There may be a piece of information consumers need that they don’t know exists - or even suspect is out there. Black Swans suddenly change the way you see and assess situations, the “leverage multiplier” needed to redefine problems, revealing new sources for solutions.
“The unspoken breakthrough dynamics of a negotiation…. Factors you didn’t know about and were not accounting for.…the leverage multiplier.”
-- Chris Voss, Never Split the Difference (2016)
Black Swan events have become infamous factors in the global culture now emerging, the wider culture we all inhabit. The pandemic of the past year 2020 is a leading example. But the term is not a new one.* Once people thought that all swans were white, as those were the only ones they had ever seen. Their worldview changed when the first black swan in nature was actually sighted in Western Australia by the Dutch explorer Willem de Vlamingh in 1697. From that moment of discovery, the swan of a different color at once became a metaphor for newfound potential. In 17th-century London the term was used to denote an unforeseeable event, one with wide and usually unintended consequences.
While the cues and markers might be around and even visible, until there is a verified sighting – real proof of existence that people can agree on—there is no mental file folder that can allow the mind to consider and build on an idea. An example is the current Covid world crisis that, while predicted in theory, was nevertheless not seen or prepared for. Impossible ideas are relegated to fantasy, making it impossible to operate within the realm of creativity and innovation as possibilities with real potential. Other examples of “impossible” inventions? 1) the theme park and 2) Assisted Living, both thriving institutions of consumer entertainment and senior living.
Founder of the Black Swan Group Chris Voss navigates corporations through the complex problem-solving process of negotiation, the key skill in multi-party actions. Voss has assembled a manual of problem-solving approaches based on his background as an FBI hostage negotiator. His experience models the tactical uses of emotional intelligence to avoid compromise, ending with a resolution in the client’s favor.
It is easy to imagine developing training along the lines suggested in the Voss book outside the more left-brained Getting to Yes approach, aimed at discovering the Black Swans in the equation to fill in vital information either missing or disregarded. The simple recognition of these factors can result in summary resolution of problems that so far have been stubbornly resistant to a mutually satisfying solution.
Part of the success outcome, of course, depends on the wits and experience of the negotiator to spot that piece of information, or its space in a familiar pattern, that will signal how the original problem got its start and kept on rolling. As well as how to untangle and reorganize which facts and events are vital in order to redefine the problem and multiply the leverage to win.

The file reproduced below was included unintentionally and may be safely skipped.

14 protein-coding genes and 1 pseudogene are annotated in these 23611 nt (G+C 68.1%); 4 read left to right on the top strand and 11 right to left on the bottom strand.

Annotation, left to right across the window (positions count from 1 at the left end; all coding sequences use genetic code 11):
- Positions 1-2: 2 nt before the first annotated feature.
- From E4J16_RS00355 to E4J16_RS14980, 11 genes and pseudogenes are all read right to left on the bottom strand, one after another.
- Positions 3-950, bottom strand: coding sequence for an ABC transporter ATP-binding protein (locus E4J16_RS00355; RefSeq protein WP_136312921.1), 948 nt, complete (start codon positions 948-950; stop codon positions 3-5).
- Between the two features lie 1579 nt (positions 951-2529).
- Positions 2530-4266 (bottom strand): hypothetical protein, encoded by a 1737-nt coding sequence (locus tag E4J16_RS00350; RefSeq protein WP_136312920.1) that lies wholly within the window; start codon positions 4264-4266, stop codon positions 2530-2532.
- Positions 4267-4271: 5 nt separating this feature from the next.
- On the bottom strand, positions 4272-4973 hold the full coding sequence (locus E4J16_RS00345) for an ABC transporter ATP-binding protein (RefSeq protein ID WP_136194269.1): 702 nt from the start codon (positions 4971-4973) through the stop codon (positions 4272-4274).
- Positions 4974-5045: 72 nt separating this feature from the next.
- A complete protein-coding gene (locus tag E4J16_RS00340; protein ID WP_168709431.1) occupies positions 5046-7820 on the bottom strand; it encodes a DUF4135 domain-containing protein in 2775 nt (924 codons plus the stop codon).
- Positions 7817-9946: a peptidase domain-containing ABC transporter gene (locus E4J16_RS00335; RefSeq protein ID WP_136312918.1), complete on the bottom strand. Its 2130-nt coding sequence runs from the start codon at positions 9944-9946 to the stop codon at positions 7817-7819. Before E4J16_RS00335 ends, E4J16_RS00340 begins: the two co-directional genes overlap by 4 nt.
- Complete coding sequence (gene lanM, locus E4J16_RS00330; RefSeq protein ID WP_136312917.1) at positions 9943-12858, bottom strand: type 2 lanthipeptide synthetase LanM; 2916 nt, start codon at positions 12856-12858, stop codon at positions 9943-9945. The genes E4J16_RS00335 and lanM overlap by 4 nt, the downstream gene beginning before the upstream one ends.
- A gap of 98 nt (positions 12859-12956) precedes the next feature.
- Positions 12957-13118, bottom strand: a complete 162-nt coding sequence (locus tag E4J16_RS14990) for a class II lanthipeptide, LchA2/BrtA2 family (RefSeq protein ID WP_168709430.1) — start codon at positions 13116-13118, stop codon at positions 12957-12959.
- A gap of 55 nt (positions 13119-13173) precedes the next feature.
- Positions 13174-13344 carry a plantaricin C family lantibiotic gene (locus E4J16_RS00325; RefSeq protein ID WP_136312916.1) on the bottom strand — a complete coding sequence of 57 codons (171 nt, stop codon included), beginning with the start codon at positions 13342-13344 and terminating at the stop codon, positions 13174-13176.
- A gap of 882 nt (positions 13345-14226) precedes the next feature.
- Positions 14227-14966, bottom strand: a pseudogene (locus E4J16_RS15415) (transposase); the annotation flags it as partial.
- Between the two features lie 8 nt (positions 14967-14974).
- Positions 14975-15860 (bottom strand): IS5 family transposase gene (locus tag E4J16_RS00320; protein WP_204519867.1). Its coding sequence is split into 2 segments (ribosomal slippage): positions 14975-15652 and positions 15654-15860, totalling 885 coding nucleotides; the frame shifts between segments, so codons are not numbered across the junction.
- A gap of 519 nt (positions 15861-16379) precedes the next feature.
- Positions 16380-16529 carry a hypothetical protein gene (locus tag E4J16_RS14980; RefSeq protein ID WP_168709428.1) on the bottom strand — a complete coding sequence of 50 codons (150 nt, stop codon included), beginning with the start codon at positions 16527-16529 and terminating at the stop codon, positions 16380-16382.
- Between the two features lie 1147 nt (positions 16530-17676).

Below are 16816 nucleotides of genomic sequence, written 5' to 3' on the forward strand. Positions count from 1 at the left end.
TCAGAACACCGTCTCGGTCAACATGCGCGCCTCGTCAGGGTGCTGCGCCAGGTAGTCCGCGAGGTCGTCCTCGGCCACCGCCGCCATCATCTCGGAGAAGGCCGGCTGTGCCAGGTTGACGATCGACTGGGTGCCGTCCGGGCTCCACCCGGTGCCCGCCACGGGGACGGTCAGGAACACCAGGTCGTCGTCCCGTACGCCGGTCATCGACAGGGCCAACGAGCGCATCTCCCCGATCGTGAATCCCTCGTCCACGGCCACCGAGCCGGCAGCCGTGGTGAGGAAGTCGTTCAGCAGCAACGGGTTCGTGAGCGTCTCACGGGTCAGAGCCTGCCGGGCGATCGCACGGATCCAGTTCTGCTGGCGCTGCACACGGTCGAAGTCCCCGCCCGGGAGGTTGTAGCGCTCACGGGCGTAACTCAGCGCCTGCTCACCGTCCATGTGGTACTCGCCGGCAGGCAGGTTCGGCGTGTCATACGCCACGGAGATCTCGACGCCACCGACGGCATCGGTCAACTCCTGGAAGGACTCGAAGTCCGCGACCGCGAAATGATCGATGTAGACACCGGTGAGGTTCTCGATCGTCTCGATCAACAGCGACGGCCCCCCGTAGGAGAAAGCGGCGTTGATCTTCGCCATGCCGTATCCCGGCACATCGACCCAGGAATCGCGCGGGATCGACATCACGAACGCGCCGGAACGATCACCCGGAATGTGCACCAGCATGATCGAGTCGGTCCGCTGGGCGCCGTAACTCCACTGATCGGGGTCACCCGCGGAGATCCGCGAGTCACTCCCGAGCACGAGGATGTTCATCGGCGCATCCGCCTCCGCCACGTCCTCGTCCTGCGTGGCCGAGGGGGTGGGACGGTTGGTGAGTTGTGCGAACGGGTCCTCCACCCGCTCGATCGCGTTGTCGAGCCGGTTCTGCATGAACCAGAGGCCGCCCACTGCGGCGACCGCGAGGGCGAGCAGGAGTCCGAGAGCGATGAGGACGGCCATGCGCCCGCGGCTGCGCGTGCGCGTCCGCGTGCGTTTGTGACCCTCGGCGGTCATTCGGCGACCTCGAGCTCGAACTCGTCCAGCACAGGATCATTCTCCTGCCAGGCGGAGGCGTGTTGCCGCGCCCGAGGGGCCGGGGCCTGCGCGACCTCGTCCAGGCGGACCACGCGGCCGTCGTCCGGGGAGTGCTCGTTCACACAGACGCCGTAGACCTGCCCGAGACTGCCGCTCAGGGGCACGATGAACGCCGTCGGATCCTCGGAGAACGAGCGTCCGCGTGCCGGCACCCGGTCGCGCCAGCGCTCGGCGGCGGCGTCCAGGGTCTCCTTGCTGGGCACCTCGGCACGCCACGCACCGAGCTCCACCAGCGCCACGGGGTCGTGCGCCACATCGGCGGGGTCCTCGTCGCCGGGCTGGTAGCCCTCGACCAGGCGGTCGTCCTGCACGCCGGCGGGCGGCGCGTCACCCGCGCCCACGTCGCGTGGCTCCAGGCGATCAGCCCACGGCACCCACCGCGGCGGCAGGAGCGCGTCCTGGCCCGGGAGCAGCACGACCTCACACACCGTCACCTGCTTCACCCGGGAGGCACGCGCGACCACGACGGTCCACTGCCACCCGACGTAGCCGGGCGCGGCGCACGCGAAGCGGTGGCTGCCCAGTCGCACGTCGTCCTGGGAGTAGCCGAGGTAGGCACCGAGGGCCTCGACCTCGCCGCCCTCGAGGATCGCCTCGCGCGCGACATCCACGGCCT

On the consumer front, these could be: A glitch in computer programming no one has identified or fixed: the Y2K crisis, the widespread EPIC (“disaster”) software failures in healthcare, or the JPMorgan Chase bank overdraft charges of $34 up to three times per day. These each took many months to recognize and uncover. Or a company acquisition that blocks customer repairs and refunds; an offer to reduce a loan rate has been retired, but thousands of customers are still eligible under its terms—and the new service reps don’t know it even existed. Most typically, the company’s own needs, rules, and liabilities are driving the negotiation, but the service reps are talking as if they have a “customer-first” ethic, confusing every interaction. The credit card company, the health insurance company, the hospital, the doctor, the physician practice group, and Medicare each have different policies and practices, and they are not in alignment, creating chaos for the patient and family. No one has an aerial view of the overall gridlock—the EPIC program failures are still on a roll as of this month.
Finding solutions requires relocating the problem connection between the customer’s problem and the company’s problem. It takes a wider vista to find the missing piece or pattern.
Taken to a panoramic scale, in a recent Fortune issue ((Aug/Sept 2020), editor Clifton Leaf writes about the value of cross-cultural commerce in itself. Cross-border trade now is nearly two-thirds of world economic output; long before this, it made America the first world superpower. This emerging world is opening new markets for ideas as the key attribute of the Global 500, the planet’s top firms. “You get to dip into an entire new world of knowledge and innovation activity that has been closed to you before,” says Fabian Trottner, economist at UC San Diego who explores the export / innovation connection. This wider horizon can yield unsuspected swans in the form of new information leading to new frames of reference. Just what is called for to solve intractable problems ranging from consumer issues to international crises.
*The Black Swan: The Impact of the Highly Improbable (NY: Random House, 2007) by Nassim Nicholas Taleb is the popular source for this concept.